On Tue, Jan 1, 2013 at 5:28 AM, [email protected] wrote:
The problem is that once you dive in, all of the “cool” rails scoping
(user.books.create…) fails and you start managing the relationships
yourself (user.books << book.find_or_create). It feels “wrong”, but as I’m
diving in deeper it seems like the best solution is to create an
intermediate class to handle the association management and keep the logic
out of the controllers.
What’s wrong with “@user.favorite_books <<
Book.find_or_create_by_title(@title)”? That’s still some pretty
“cool” Rails scoping. Compared to what you’d have to do in raw SQL,
it saves you tons of work, and is still very clear. Sure it’s not as
simple as “@user.favorite_books.create @title”, but hey, if you’ve got
more needs, such as non-duplication, often you need to write more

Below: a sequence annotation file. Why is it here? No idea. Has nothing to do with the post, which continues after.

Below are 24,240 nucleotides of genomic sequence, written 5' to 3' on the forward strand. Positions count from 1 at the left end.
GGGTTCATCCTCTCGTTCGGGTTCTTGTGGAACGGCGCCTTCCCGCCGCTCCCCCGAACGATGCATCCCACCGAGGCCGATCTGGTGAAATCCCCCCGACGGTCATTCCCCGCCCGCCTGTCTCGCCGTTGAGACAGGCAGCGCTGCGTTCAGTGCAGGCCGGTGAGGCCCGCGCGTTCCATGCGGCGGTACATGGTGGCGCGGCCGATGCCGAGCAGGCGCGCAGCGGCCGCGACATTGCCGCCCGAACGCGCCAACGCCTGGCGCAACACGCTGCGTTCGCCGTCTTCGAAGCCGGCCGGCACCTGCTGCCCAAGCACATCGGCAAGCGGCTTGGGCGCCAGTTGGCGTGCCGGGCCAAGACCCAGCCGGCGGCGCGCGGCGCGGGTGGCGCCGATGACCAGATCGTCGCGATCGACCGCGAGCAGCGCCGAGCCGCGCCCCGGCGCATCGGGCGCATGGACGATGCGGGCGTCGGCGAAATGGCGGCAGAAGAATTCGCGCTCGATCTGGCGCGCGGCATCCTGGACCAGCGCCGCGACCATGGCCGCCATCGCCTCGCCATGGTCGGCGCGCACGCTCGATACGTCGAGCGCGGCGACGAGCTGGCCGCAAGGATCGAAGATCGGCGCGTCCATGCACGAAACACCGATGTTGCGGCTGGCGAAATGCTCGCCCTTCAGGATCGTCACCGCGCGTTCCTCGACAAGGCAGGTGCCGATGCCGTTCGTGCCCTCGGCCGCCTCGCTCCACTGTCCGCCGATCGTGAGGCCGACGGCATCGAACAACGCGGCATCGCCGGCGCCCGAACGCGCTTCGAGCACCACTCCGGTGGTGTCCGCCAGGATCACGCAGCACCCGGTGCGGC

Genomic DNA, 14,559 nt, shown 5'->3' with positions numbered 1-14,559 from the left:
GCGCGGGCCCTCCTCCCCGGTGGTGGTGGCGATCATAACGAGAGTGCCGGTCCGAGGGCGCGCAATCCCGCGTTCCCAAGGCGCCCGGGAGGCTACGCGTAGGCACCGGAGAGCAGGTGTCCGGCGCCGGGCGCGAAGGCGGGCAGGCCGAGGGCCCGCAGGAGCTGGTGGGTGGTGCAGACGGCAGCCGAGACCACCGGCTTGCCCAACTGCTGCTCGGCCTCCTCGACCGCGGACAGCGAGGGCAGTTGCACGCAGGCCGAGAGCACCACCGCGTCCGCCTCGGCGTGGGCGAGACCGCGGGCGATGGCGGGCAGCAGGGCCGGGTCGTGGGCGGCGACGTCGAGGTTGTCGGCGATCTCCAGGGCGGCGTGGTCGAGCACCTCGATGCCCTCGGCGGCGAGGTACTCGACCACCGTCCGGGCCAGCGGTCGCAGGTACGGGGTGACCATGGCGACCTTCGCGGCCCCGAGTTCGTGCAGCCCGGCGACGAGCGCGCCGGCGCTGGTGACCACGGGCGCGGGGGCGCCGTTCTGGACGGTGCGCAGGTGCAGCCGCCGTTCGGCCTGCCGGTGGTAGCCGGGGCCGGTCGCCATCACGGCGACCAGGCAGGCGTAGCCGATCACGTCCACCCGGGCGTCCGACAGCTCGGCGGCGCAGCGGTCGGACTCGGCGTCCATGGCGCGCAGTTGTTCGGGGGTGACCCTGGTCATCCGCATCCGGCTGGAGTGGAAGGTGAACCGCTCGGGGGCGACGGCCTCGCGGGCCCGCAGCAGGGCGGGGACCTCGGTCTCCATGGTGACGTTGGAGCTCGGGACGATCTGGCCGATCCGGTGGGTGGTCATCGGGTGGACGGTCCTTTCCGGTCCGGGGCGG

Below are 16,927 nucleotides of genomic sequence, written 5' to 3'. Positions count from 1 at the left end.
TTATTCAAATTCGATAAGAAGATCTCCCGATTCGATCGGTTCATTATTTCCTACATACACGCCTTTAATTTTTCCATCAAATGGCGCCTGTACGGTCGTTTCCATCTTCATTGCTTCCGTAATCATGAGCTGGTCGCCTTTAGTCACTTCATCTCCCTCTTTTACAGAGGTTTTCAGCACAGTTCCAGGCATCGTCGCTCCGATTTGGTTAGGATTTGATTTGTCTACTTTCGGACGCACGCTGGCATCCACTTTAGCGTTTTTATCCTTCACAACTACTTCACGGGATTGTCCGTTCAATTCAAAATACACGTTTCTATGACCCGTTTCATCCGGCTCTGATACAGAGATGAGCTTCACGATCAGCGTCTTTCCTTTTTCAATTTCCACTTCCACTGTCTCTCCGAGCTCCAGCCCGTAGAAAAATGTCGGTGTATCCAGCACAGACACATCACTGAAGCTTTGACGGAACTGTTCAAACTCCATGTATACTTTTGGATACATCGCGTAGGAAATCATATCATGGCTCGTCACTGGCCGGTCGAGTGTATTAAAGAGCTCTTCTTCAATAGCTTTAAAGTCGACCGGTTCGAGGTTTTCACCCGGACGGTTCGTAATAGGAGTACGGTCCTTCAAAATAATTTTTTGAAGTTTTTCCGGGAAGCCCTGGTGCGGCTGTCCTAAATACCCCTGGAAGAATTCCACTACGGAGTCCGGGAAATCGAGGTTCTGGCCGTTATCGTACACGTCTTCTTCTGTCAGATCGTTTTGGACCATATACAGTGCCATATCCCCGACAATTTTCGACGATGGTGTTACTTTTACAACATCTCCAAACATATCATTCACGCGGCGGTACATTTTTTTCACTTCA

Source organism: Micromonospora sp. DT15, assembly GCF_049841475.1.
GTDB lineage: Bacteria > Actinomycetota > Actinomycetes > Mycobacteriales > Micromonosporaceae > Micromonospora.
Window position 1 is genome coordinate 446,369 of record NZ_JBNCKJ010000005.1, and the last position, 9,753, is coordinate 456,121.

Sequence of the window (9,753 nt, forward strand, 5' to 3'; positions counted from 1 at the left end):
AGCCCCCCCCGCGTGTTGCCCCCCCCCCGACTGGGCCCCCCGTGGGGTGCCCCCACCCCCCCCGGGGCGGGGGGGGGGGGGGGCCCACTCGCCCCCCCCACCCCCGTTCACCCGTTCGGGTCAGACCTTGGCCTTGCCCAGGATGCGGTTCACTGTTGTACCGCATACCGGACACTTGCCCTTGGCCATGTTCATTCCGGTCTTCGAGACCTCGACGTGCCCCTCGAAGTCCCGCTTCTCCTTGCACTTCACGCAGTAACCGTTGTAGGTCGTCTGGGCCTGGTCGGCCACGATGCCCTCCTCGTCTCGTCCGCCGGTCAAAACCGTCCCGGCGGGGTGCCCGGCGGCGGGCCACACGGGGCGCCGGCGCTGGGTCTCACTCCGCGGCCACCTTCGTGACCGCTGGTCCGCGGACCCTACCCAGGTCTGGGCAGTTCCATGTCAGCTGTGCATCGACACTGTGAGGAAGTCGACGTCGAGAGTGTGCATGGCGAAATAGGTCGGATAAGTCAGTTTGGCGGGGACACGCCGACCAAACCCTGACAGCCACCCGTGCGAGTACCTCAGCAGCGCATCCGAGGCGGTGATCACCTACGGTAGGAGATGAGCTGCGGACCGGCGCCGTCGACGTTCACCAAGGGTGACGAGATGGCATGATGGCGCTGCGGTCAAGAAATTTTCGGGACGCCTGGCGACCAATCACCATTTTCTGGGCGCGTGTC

code, and in this case the difference is still small.
Seems to me that “BookListManager.add_to_favorites_for @user, @title”
isn’t any better than that. It just adds one more layer of
indirection, one more place to have to go look to find out what’s
happening. Of course the “enterprisey” lovers of huge ER diagrams
would advocate for that approach (complete with a separate interface
class for it to implement), but they can just go pound Java.
Dave A., the T. Rex of Codosaurus LLC,
secret-cleared freelance software developer
taking contracts in or near NoVa or remote.
See information at http://www.Codosaur.us/.